Ivory Coast Prime Minister Charles Konan Banny has dissolved his cabinet over a toxic waste scandal in Abidjan.
Hundreds of people have protested in Abidjan
Three people have died and more than 1,500 have been treated after inhaling fumes from waste apparently dumped at sites in the city two weeks ago.
Mr Banny, who will remain in office, was asked by Ivory Coast President Laurent Gbagbo to form a new cabinet at a meeting scheduled for Thursday.
It is unclear who dumped the waste but local papers are alleging corruption.
The BBC's James Copnall in Abidjan says the government's resignation is unprecedented and follows mounting anger at its failure to act more decisively.
The government is a power-sharing administration, including rebels who control the north of the country.
Our correspondent says some feel that the decision to resign could be intended to deflect from the failure of Tuesday's summit of political leaders to break a deadlock in the peace process.
The out-going administration's last act was to set up a special fund to pay for the medical treatment for the victims of the toxic waste.
Foreign experts have been asked to help clear up the waste from seven locations around Ivory Coast's biggest city.
Hundreds of youths have set up roadblocks around the city to draw attention to the problem.
Ivorian television on Wednesday interrupted its regular programmes to urge hundreds of protesters to give doctors access to sites where toxic waste was dumped.
It said people faced serious health threats because of the toxic material.
The waste was dumped by a ship several weeks ago in unclear circumstances.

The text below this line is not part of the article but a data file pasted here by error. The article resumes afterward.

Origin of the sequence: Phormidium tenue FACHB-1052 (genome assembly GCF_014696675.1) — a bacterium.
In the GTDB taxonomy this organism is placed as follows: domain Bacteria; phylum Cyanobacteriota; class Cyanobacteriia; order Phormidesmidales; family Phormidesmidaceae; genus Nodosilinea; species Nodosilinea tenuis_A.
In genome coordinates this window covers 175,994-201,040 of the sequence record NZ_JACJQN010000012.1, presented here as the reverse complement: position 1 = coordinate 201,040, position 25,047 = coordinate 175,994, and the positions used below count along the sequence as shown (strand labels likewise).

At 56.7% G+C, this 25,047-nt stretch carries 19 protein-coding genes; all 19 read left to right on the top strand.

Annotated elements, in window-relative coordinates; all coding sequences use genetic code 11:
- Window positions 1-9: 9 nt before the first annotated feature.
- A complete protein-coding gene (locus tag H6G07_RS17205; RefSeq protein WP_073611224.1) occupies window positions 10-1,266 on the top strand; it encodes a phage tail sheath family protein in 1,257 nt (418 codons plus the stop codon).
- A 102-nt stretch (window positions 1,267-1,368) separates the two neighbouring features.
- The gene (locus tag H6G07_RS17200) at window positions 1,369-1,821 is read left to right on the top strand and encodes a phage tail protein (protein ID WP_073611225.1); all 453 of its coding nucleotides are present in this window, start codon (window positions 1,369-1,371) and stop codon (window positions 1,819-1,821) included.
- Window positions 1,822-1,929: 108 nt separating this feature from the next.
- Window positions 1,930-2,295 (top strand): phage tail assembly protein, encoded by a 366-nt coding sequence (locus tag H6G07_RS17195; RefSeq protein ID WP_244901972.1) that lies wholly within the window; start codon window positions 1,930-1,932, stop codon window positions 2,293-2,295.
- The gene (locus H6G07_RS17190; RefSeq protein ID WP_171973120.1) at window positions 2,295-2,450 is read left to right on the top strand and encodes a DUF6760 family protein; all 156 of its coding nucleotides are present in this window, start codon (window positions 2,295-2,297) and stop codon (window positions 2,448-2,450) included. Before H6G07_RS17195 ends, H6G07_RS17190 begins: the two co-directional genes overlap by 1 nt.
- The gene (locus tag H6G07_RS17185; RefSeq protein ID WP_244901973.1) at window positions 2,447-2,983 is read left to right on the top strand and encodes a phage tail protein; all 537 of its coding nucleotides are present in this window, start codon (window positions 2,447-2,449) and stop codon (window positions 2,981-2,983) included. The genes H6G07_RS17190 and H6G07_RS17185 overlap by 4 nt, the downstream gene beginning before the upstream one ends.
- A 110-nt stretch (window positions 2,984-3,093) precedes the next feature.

Trafigura Beheer BV, the company that chartered the ship Probo Koala, said it was very concerned by reports that "residue from the petrol cargo" had been disposed of inappropriately.
Those affected are being treated for stomach problems, nosebleeds and respiratory illnesses.
A senior aide to the prime minister told the BBC that Mr Konan Banny felt that people at the highest level should face the consequences.
"I'm feeling very bad in the throat and I have headaches and I cannot breathe properly," Eric, a patient seeking treatment at Abidjan's university teaching hospital city, told the BBC's Focus on Africa programme.
The hospital has set up a specialist unit to deal with those suffering from similar symptoms.
"We don't know what we're treating. When they have stinging eyes or noses we give them drops. We want to know what it is so we know how to treat it," the manager of a local hospital told Reuters news agency.
He added the hospital was running low on some medicines and X-ray film.
In a statement, Trafigura Beheer BV said it told Ivorian authorities of the nature of the waste including "a written request that it should be safely disposed of, according to country laws".
"Trafigura can confirm that the residue (slops) were a mixture of gasoline, water and caustic washings," the statement continued.